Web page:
Physician: Function: noun Inflected Form(s): -s Etymology: Middle English fisicien, from Old French, from phisike, fisique medical science — more at PHYSICS 1 : a person skilled in the art of healing : one duly authorized to treat disease : a doctor of medicine — often distinguished from surgeon 2 : one who restores (as a troubled spirit or the body politic) : one exerting a remedial or salutary influence <a physician of the soul> <nature as a physician> obsolete : NATURAL PHILOSOPHER, PHYSICIST Source: Webster’s Third New International Dictionary, Unabridged. Merriam-Webster, 2002.
Doctor: Function: noun Inflected Form(s): -s Etymology: Middle English doctour, from Middle French & Medieval Latin; Middle French doctour, docteur, from Medieval Latin doctor, from Latin, teacher, from doctus (past participle of docre to teach) + -or — more at DOCILE 1 a : a religious scholar who is eminent in theological learning and personal holiness and usually an expounder and defender of established doctrine <Christ disputed with the doctors> <St. Jerome was one of the great doctors of the church> b archaic : a person competent by reason of skill and knowledge to teach or expound authoritatively a subject or field of knowledge; broadly : a person who teaches or expounds something — used with of. c : a person who has earned one of the highest academic degrees (as a PhD) conferred by a university usually by spending several years in advanced study of a specialized field, by writing an acceptable dissertation, and by passing numerous rigorous examinations d : a person awarded an honorary doctorate (as an LLD or LittD) by a college or university 2 : one skilled or specializing in healing arts: a : a practitioner of medicine, dentistry, or veterinary medicine b : a person who has completed a course of study in one of these fields and been duly licensed to practice his profession c : PHYSICIAN — distinguished from surgeon d : a medicine man in a primitive culture; broadly : any practitioner (as a rainmaker or shaman) of mysterious or magic arts in such a culture 3 archaic slang : a loaded die 4 : a recurrent cool breeze; especially : a tropical sea breeze 5 : material added to produce a desired effect: a : something added to food or drink to improve its apparent quality (as acid to certain candies) b : DOCTOR SOLUTION 6 : a mechanical contrivance or attachment for remedying a difficulty especially when makeshift and used in an emergency: as a or doctor blade : a blade (as of metal, wood, or plastic) for spreading a coating (as of glue on layers of material being laminated) or for scraping a surface (as for removing ink from the nonprinting part of an intaglio printing surface or lint from a textile printing roll) b : a small engine for providing water for a boiler system : DONKEY ENGINE c : a tool used for electroplating surfaces that cannot conveniently be placed in a bath d : a soldering tool e : a knife for scraping up and incorporating rubber dough in a mixing machine 7 a slang : a ship or camp cook b : a person who puts things in or restores things to order: as (1) : a repairer of broken or disordered items, especially of mechanical apparatus or systems — used often with a qualifying attributive <a first-rate loom doctor> (2) : PLAY DOCTOR c : a person in charge (as of a situation) : one responsible for decisions to be made — used chiefly in the phrase you’re the doctor 8 : any of several brightly colored artificial flies used by anglers Source: Webster’s Third New International Dictionary, Unabridged. Merriam-Webster, 2002.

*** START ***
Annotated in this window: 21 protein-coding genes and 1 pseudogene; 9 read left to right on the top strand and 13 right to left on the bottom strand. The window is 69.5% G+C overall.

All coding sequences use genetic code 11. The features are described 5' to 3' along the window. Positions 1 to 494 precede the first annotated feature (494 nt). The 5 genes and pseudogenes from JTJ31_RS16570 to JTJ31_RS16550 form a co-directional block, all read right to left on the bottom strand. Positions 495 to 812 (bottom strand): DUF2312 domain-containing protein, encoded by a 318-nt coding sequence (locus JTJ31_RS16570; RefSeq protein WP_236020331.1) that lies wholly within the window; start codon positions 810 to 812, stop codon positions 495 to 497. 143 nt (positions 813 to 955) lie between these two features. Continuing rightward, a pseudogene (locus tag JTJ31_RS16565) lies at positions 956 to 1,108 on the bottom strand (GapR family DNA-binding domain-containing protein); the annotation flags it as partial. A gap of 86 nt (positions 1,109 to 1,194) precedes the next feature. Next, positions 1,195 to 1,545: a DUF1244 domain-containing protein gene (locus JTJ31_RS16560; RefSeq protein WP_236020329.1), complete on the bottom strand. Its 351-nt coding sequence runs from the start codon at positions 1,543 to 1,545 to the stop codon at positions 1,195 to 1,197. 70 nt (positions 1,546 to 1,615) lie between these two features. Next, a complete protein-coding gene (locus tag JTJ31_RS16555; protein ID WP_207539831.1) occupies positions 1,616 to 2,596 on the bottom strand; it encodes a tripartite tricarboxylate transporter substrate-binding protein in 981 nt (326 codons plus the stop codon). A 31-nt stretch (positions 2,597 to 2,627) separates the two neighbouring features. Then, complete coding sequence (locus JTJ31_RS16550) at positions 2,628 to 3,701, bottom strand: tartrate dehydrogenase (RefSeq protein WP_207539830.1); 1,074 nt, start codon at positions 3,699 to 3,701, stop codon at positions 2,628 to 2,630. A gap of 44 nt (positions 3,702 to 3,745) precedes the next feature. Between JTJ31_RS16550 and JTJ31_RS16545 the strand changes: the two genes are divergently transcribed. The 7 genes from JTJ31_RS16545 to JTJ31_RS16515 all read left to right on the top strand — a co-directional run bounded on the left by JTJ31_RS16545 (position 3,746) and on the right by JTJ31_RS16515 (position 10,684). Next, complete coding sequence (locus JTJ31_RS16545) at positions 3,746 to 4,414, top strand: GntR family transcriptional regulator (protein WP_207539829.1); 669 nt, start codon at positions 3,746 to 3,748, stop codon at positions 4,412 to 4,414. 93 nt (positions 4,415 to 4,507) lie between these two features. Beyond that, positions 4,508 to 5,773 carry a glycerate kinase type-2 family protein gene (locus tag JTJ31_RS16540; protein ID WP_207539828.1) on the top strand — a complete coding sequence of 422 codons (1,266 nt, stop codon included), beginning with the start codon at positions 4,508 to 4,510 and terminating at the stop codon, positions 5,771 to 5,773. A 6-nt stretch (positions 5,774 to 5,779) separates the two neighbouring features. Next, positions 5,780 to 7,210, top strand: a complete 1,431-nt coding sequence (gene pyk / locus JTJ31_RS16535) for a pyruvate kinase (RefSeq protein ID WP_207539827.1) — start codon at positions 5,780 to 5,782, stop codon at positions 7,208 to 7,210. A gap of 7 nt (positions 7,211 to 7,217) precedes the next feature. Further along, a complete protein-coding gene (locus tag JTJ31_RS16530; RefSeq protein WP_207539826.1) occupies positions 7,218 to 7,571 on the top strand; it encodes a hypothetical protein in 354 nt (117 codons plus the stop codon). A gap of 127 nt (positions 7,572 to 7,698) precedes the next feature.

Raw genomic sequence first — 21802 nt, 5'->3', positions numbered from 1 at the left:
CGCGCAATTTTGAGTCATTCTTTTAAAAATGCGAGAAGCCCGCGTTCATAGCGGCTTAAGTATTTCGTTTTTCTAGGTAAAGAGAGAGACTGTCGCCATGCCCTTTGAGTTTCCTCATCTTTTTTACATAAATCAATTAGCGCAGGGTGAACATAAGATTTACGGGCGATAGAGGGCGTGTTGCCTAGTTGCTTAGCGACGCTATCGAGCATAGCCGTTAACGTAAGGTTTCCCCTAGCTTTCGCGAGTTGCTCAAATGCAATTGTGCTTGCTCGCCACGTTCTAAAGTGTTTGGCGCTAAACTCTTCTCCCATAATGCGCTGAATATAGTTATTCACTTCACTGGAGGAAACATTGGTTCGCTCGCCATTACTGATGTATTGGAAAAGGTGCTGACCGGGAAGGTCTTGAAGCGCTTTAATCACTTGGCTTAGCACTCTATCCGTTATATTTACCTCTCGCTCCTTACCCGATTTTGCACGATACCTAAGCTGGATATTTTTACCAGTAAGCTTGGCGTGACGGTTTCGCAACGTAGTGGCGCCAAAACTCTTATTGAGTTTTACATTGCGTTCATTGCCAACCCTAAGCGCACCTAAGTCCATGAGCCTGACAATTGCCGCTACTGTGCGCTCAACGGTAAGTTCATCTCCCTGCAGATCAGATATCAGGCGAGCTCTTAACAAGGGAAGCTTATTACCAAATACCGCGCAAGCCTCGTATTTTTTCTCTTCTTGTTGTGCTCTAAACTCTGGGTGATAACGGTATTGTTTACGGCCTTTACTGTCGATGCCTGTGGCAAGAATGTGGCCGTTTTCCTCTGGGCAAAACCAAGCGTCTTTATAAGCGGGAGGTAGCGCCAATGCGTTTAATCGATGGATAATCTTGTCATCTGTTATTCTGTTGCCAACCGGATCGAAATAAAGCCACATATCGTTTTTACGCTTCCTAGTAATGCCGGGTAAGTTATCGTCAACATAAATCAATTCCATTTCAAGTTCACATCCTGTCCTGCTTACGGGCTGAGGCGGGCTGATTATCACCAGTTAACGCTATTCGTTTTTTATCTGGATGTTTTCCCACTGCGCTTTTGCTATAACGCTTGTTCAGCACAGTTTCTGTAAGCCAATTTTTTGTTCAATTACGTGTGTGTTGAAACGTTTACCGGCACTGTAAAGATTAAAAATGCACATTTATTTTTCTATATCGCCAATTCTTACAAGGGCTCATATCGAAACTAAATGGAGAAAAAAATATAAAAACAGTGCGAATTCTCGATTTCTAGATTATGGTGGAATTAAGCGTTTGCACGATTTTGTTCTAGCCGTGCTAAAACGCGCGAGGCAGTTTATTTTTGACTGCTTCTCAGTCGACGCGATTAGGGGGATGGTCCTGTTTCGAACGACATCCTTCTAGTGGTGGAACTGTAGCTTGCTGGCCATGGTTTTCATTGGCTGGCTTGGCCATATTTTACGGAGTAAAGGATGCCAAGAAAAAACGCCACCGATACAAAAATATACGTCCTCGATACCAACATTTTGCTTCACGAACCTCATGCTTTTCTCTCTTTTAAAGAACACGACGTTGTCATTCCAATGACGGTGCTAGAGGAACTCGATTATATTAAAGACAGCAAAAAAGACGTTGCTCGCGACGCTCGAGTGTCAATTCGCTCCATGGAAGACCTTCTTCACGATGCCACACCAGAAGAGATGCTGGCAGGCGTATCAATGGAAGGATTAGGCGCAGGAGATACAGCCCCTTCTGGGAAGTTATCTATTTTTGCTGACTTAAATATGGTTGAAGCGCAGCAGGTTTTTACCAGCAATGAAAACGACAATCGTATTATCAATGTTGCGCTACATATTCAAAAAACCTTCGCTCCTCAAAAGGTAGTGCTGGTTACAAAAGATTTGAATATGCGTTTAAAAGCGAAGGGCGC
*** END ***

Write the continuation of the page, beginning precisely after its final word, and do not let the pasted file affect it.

Be Your Own Doctor? What Does That Mean?
A physician is someone skilled in the art of healing. When you cleanse a cut or abrasion somewhere on your body, and put a Band-Aid on it, you probably do so without thinking of the momentous act you are performing. You have, whether you know it or not, given yourself authorization to treat your own scrapes and bruises, and–with added care over time–to carry that treatment forward until you have restored the affected area to its normal condition. In short, you are already your own physician. But are you your own doctor? Let’s see…